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Talking about the cloud

Mick Slivecko

IBM’s slogan “Education for a Smarter Planet” is being applied to transform educational systems in Africa, especially in Tanzania, where the firm has signed a collaboration agreement for adopting information technology in education, research and development. IBM will be presenting at eLearning Africa on the new technology of cloud computing. Mick Slivecko, IBM Global Education & Learning Industry, and Christoph Schwaiger, IBM Global Technology Services, Austria, support solutions development for the African market.

Most people with a PC and Internet access use the cloud without ever knowing it. When sending an email or watching a YouTube clip, they remain blissfully unaware of the remote servers and the complex server architecture that delivers the service.

Christoph Schwaiger

Cloud computing gives people access to ICT without needing large local data centres. The diversities of cloud computing and its related services will be addressed in IBM’s presentations at eLearning Africa. Christoph Schwaiger, IBM Global Technology Services, Austria, will discuss cloud computing as a new delivery model with desktop and server cloud solutions sharing resources and consuming less energy. He works in IBM’s Global Services division for the Growth Markets Unit and specialises in new desktop delivery models using virtualisation technologies as part of the cloud services portfolio.

Mick Slivecko, IBM Global Education & Learning Industry, works with public sector leaders on academic, administrative and research solutions and aims to bring cloud computing into African education. eLA asked this passionate educational services manager to explain how IBM will realise their vision for modern education.

eLA: What is IBM’s vision of modern education in a globalised world?

Mick Slivecko: Leaders need to consider and establish new policies to transform their organisations in order to ensure better student performance, greater workforce flexibility and increased value to society. This transformation will occur across traditional boundaries; between academic segments, education and training providers and economic development groups. This continuum recognises five emerging “signposts” that directly impact the rate and direction of change in education. These signposts are technology immersion, personalised learning paths, knowledge skills, global integration and economic alignment.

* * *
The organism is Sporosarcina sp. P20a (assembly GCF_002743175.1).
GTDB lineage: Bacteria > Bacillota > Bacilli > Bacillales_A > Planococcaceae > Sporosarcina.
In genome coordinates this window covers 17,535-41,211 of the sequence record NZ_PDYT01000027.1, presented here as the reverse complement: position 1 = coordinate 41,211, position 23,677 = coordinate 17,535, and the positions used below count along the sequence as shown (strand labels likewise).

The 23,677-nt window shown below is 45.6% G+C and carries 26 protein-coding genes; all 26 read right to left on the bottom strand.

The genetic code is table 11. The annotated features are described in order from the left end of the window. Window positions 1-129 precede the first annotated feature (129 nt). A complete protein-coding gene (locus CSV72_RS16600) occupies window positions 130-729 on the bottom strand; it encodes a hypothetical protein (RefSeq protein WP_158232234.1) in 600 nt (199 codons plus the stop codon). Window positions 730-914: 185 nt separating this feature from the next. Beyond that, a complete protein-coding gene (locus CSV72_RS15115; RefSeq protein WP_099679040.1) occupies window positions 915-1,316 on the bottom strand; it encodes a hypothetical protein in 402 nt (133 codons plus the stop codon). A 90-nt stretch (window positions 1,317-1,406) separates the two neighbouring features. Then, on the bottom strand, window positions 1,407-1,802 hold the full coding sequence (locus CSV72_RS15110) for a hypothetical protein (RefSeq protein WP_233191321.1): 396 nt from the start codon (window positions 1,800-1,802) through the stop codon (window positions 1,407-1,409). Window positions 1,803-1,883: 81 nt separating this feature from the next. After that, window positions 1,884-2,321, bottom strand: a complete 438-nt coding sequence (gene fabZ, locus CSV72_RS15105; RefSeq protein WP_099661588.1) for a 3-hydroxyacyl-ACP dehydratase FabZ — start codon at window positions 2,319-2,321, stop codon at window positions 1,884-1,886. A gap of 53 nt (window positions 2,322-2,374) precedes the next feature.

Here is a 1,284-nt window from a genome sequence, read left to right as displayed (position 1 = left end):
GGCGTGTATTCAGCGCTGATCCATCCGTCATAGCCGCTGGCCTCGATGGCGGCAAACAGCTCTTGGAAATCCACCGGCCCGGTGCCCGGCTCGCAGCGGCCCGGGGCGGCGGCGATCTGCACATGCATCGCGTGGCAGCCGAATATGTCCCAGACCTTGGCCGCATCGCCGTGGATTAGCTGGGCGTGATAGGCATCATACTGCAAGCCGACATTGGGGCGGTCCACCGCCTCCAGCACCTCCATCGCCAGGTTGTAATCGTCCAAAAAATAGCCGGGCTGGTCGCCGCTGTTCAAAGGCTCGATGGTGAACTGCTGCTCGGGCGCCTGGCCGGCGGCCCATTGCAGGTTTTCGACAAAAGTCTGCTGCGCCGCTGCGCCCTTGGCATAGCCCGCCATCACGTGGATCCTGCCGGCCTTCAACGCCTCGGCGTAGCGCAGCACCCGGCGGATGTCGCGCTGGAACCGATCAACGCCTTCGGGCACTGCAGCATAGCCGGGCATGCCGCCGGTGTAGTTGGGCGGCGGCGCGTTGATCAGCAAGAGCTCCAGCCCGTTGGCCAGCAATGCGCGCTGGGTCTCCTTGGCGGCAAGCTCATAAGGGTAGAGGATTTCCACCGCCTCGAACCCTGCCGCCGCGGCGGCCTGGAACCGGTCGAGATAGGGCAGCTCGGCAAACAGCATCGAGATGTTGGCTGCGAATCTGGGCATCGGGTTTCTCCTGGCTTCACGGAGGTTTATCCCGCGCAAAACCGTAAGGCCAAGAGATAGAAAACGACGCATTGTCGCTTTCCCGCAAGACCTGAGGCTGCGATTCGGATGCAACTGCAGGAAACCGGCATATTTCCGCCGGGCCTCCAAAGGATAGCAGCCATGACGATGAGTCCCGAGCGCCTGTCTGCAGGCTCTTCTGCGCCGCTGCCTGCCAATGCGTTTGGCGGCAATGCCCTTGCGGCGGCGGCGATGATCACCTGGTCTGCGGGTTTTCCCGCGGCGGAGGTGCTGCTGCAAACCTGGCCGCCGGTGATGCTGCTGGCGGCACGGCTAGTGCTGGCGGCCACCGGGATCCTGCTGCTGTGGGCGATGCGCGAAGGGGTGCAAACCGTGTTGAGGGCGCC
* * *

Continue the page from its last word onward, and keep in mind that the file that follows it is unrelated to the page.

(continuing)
But that is not all that needs to be considered in order to have a noticeable effect. Part of the vision needs to recognise that emerging technologies are enabling but  they also challenge the transformation of the educational continuum. Open technologies, cloud technology and consumer technology are all part of the educational continuum. We recommend the evaluation of several critical policies to allow the educational system to be transformed. For example, student-centric (as opposed to institution-centric) processes need to be established in order to deliver personalised learning that will improve quality and provide learning customisation and migration.

Open standards and open platforms in technology should be promoted, along with the consolidation of services and cloud delivery systems, in order to increase flexibility and lower costs. Last but not least, the transformation of educational systems can only take place with the cooperation and support of key stakeholders: Employers, families, agencies and non-governmental organisations must actively engage in this dialogue. Transformation necessitates collaboration and now is the time to act, in order to develop an ongoing vision and related policies that shape new processes and services and lead to better educational systems in a globalised world.

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